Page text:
How Self-Funded Employers Can Have It All:

Pharmacy Cost-Savings and Minimal Member Disruption


Employers are under significant pressure as they evaluate their health benefits plans for the year ahead. Recent projections by the Policy and Medicine publication show prescription drug spend growing by over $110 billion by 2024 with faster price increases and rises in specialty drug utilization being primary factors at play. In addition, we can expect to see increased healthcare costs and higher insurance premiums for the next several decades according to a recent report by Insurance Journal. At the same time, employers are facing an incredibly competitive talent war that requires an innovative approach to acquiring and retaining their workforce, including providing a top benefits plan.

The most significant advantage of self-funding is the cost-savings potential. In this arrangement, payments and costs are reconciled at the end of the year. If claims are lower than expected, the employer receives a refund of any unused funds.

These factors have put HR leaders between a rock and a hard place. With drug spending and health insurance premiums rising rapidly, many HR leaders are seeking to control costs without negatively impacting employee health or causing any disruption to their staff. One such option being explored is whether to self-fund health benefits.

As you help your clients evaluate whether their company should choose to remain fully insured or move to a self-insured model, it’s important to understand the difference between the two approaches and the questions employers should ask themselves as part of the decision-making process.

Self-Funded vs. Fully Insured – What’s the difference?
Investing in health insurance is about hedging financial risks. Many employers, especially those of a smaller size, are in a traditional fully insured benefits program. In this model, they pool employees’ experiences, diseases and care needs with those of many other employers. They then contract with a medical carrier that bundles together all their medical and pharmacy benefits vendors and services, and pay a health plan to assume that risk, in the form of a premium. Regardless of what transpires, the employer’s costs for that year are fixed. This approach may feel comfortable, familiar and safe for the employer, but the status quo has inherent risks.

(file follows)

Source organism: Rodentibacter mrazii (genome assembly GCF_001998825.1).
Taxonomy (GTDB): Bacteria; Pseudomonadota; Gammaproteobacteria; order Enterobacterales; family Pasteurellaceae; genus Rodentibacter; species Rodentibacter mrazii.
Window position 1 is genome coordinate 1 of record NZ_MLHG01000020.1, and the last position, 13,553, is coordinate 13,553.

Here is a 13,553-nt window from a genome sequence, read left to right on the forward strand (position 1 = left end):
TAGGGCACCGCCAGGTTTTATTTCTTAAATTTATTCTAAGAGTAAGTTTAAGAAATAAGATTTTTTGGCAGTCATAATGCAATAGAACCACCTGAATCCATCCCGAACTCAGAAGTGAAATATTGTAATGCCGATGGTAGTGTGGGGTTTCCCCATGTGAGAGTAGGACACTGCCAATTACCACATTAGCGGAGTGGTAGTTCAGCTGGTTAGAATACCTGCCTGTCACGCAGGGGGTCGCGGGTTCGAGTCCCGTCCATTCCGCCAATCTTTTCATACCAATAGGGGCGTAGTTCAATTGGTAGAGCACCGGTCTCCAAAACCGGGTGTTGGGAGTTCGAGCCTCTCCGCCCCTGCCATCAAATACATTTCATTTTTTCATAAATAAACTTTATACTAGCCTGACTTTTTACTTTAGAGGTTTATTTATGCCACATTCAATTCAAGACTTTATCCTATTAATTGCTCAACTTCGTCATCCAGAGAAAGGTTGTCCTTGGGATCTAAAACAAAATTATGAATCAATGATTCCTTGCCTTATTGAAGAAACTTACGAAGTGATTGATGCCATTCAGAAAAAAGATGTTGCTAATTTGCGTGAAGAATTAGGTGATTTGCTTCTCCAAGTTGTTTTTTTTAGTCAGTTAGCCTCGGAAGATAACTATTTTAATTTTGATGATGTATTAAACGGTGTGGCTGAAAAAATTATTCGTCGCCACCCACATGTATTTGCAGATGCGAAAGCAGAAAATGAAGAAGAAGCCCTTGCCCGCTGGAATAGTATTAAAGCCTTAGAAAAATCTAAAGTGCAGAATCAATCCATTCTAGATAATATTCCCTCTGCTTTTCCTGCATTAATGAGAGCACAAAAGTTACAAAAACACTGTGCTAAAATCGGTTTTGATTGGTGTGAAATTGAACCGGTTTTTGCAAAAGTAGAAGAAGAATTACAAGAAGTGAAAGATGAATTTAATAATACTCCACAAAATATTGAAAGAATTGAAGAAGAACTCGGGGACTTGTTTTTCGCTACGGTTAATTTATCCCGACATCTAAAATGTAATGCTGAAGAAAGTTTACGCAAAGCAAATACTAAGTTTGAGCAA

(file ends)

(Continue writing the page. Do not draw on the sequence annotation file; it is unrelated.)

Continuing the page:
For one, the cost of premiums for fully insured plans and their members is very high and climbing annually. And if the employee population is healthy or doesn’t utilize much healthcare or medication during the plan year, the organization will have spent a significant sum of money on premiums it can never recoup. Conversely, if the plan’s costs exceed what the health plan predicted for the year, rate hikes are inevitable for the following year, making renewal negotiations tedious and exasperating both the employer and their members.

In addition to high fixed costs, fully insured arrangements provide few, if any, options to tailor plan design, coverage, and provider networks for the employer’s members. They also limit the ability to adapt to meet new healthcare challenges as they arise, such as the rising costs of specialty medications or the impact of the COVID-19 pandemic. With this model, employers are part of a one-size-fits-all approach to managing health benefits.

An increasing number of employers are now considering taking on that financial risk themselves in a self-insured, or self-funded, benefits model. There comes a tipping point when it makes sense for employers to stop paying a premium to have the health plan manage everything and instead design a benefit plan that is focused on what really matters to their employees — and that tipping point is lower than you might think. Evidence shows, and most brokers agree, that it makes sense to explore self-funded benefits when the employer reaches as few as 25 employees.

In a self-funded arrangement, the employer sets aside a monthly amount
of money to cover administrative fees